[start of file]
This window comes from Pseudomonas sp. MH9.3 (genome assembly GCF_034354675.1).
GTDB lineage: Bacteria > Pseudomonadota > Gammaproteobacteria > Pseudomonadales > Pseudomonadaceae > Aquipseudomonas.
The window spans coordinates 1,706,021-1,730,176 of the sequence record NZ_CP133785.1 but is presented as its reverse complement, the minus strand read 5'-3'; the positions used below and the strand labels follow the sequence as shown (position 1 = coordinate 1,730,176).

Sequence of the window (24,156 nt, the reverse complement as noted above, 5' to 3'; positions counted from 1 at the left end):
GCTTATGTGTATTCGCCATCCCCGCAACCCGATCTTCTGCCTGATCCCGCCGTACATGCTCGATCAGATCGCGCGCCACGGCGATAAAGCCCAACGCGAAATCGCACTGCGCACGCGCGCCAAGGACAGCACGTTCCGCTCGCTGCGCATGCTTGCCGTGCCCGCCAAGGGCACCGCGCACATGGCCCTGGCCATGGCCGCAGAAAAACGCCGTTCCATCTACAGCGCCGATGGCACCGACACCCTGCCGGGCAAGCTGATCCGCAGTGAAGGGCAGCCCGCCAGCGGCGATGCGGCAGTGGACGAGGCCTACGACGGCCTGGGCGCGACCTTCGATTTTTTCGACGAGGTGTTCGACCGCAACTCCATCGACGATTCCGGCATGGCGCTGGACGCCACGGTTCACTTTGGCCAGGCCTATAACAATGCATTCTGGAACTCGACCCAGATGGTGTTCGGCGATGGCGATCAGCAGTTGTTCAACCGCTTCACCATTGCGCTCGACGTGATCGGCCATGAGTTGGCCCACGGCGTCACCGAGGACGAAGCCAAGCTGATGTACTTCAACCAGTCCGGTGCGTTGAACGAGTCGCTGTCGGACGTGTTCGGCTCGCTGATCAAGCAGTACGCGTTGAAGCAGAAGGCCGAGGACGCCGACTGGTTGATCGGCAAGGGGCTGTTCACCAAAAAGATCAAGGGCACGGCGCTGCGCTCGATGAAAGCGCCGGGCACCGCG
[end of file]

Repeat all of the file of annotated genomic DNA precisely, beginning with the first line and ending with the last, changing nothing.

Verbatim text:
This window comes from Pseudomonas sp. MH9.3 (genome assembly GCF_034354675.1).
GTDB lineage: Bacteria > Pseudomonadota > Gammaproteobacteria > Pseudomonadales > Pseudomonadaceae > Aquipseudomonas.
The window spans coordinates 1,706,021-1,730,176 of the sequence record NZ_CP133785.1 but is presented as its reverse complement, the minus strand read 5'-3'; the positions used below and the strand labels follow the sequence as shown (position 1 = coordinate 1,730,176).

Sequence of the window (24,156 nt, the reverse complement as noted above, 5' to 3'; positions counted from 1 at the left end):
GCTTATGTGTATTCGCCATCCCCGCAACCCGATCTTCTGCCTGATCCCGCCGTACATGCTCGATCAGATCGCGCGCCACGGCGATAAAGCCCAACGCGAAATCGCACTGCGCACGCGCGCCAAGGACAGCACGTTCCGCTCGCTGCGCATGCTTGCCGTGCCCGCCAAGGGCACCGCGCACATGGCCCTGGCCATGGCCGCAGAAAAACGCCGTTCCATCTACAGCGCCGATGGCACCGACACCCTGCCGGGCAAGCTGATCCGCAGTGAAGGGCAGCCCGCCAGCGGCGATGCGGCAGTGGACGAGGCCTACGACGGCCTGGGCGCGACCTTCGATTTTTTCGACGAGGTGTTCGACCGCAACTCCATCGACGATTCCGGCATGGCGCTGGACGCCACGGTTCACTTTGGCCAGGCCTATAACAATGCATTCTGGAACTCGACCCAGATGGTGTTCGGCGATGGCGATCAGCAGTTGTTCAACCGCTTCACCATTGCGCTCGACGTGATCGGCCATGAGTTGGCCCACGGCGTCACCGAGGACGAAGCCAAGCTGATGTACTTCAACCAGTCCGGTGCGTTGAACGAGTCGCTGTCGGACGTGTTCGGCTCGCTGATCAAGCAGTACGCGTTGAAGCAGAAGGCCGAGGACGCCGACTGGTTGATCGGCAAGGGGCTGTTCACCAAAAAGATCAAGGGCACGGCGCTGCGCTCGATGAAAGCGCCGGGCACCGCG